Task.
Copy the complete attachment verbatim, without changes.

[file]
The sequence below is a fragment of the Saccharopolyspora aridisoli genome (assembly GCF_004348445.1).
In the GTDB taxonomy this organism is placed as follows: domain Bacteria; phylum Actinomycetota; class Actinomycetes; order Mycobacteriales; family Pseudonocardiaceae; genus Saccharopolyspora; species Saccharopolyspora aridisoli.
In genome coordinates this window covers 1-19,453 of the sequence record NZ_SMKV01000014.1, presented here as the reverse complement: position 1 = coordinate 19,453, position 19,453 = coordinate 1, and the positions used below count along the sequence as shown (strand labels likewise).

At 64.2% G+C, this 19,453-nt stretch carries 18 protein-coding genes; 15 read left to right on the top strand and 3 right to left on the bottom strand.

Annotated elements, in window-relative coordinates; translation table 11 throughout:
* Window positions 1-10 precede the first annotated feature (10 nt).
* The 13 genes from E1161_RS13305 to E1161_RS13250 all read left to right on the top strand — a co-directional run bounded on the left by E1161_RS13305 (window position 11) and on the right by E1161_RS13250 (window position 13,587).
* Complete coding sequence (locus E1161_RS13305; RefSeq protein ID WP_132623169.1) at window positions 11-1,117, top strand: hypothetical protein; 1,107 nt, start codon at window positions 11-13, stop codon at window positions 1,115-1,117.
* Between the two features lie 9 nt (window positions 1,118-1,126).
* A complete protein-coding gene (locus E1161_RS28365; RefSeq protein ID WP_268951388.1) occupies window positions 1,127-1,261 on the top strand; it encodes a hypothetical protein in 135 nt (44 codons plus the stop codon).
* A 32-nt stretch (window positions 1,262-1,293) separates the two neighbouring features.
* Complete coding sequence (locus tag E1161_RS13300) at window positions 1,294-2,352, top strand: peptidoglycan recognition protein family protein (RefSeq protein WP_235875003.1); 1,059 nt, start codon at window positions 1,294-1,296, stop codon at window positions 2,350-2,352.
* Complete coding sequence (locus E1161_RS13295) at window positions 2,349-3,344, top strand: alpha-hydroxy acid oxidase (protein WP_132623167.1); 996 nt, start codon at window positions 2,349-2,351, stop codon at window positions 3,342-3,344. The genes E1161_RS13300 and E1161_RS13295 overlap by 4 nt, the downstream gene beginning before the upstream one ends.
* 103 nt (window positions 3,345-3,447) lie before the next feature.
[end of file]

The sequence below is a fragment of the Saccharopolyspora aridisoli genome (assembly GCF_004348445.1).
In the GTDB taxonomy this organism is placed as follows: domain Bacteria; phylum Actinomycetota; class Actinomycetes; order Mycobacteriales; family Pseudonocardiaceae; genus Saccharopolyspora; species Saccharopolyspora aridisoli.
In genome coordinates this window covers 1-19,453 of the sequence record NZ_SMKV01000014.1, presented here as the reverse complement: position 1 = coordinate 19,453, position 19,453 = coordinate 1, and the positions used below count along the sequence as shown (strand labels likewise).

At 64.2% G+C, this 19,453-nt stretch carries 18 protein-coding genes; 15 read left to right on the top strand and 3 right to left on the bottom strand.

Annotated elements, in window-relative coordinates; translation table 11 throughout:
* Window positions 1-10 precede the first annotated feature (10 nt).
* The 13 genes from E1161_RS13305 to E1161_RS13250 all read left to right on the top strand — a co-directional run bounded on the left by E1161_RS13305 (window position 11) and on the right by E1161_RS13250 (window position 13,587).
* Complete coding sequence (locus E1161_RS13305; RefSeq protein ID WP_132623169.1) at window positions 11-1,117, top strand: hypothetical protein; 1,107 nt, start codon at window positions 11-13, stop codon at window positions 1,115-1,117.
* Between the two features lie 9 nt (window positions 1,118-1,126).
* A complete protein-coding gene (locus E1161_RS28365; RefSeq protein ID WP_268951388.1) occupies window positions 1,127-1,261 on the top strand; it encodes a hypothetical protein in 135 nt (44 codons plus the stop codon).
* A 32-nt stretch (window positions 1,262-1,293) separates the two neighbouring features.
* Complete coding sequence (locus tag E1161_RS13300) at window positions 1,294-2,352, top strand: peptidoglycan recognition protein family protein (RefSeq protein WP_235875003.1); 1,059 nt, start codon at window positions 1,294-1,296, stop codon at window positions 2,350-2,352.
* Complete coding sequence (locus E1161_RS13295) at window positions 2,349-3,344, top strand: alpha-hydroxy acid oxidase (protein WP_132623167.1); 996 nt, start codon at window positions 2,349-2,351, stop codon at window positions 3,342-3,344. The genes E1161_RS13300 and E1161_RS13295 overlap by 4 nt, the downstream gene beginning before the upstream one ends.
* 103 nt (window positions 3,345-3,447) lie before the next feature.